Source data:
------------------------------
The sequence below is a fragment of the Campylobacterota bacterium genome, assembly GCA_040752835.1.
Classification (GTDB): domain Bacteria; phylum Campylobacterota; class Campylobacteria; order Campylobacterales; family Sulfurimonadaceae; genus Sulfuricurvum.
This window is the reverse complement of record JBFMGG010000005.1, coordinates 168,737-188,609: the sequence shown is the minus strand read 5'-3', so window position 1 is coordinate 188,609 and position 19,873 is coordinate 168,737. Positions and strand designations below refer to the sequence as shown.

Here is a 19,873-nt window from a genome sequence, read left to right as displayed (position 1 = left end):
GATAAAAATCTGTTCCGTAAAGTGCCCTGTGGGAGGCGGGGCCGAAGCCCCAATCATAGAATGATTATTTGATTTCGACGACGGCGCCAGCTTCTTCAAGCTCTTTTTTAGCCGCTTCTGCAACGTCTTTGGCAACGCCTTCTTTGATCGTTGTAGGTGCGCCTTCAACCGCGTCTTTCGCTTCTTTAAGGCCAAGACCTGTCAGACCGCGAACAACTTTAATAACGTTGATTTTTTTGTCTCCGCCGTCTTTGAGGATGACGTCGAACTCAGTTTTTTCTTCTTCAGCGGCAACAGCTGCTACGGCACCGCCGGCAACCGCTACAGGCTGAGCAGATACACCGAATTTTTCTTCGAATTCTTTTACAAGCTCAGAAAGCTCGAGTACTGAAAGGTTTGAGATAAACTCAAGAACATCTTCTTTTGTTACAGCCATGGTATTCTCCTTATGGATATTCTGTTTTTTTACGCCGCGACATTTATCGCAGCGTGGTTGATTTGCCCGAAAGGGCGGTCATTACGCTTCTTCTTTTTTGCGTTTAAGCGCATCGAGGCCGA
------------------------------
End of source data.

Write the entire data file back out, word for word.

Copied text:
The sequence below is a fragment of the Campylobacterota bacterium genome, assembly GCA_040752835.1.
Classification (GTDB): domain Bacteria; phylum Campylobacterota; class Campylobacteria; order Campylobacterales; family Sulfurimonadaceae; genus Sulfuricurvum.
This window is the reverse complement of record JBFMGG010000005.1, coordinates 168,737-188,609: the sequence shown is the minus strand read 5'-3', so window position 1 is coordinate 188,609 and position 19,873 is coordinate 168,737. Positions and strand designations below refer to the sequence as shown.

Here is a 19,873-nt window from a genome sequence, read left to right as displayed (position 1 = left end):
GATAAAAATCTGTTCCGTAAAGTGCCCTGTGGGAGGCGGGGCCGAAGCCCCAATCATAGAATGATTATTTGATTTCGACGACGGCGCCAGCTTCTTCAAGCTCTTTTTTAGCCGCTTCTGCAACGTCTTTGGCAACGCCTTCTTTGATCGTTGTAGGTGCGCCTTCAACCGCGTCTTTCGCTTCTTTAAGGCCAAGACCTGTCAGACCGCGAACAACTTTAATAACGTTGATTTTTTTGTCTCCGCCGTCTTTGAGGATGACGTCGAACTCAGTTTTTTCTTCTTCAGCGGCAACAGCTGCTACGGCACCGCCGGCAACCGCTACAGGCTGAGCAGATACACCGAATTTTTCTTCGAATTCTTTTACAAGCTCAGAAAGCTCGAGTACTGAAAGGTTTGAGATAAACTCAAGAACATCTTCTTTTGTTACAGCCATGGTATTCTCCTTATGGATATTCTGTTTTTTTACGCCGCGACATTTATCGCAGCGTGGTTGATTTGCCCGAAAGGGCGGTCATTACGCTTCTTCTTTTTTGCGTTTAAGCGCATCGAGGCCGA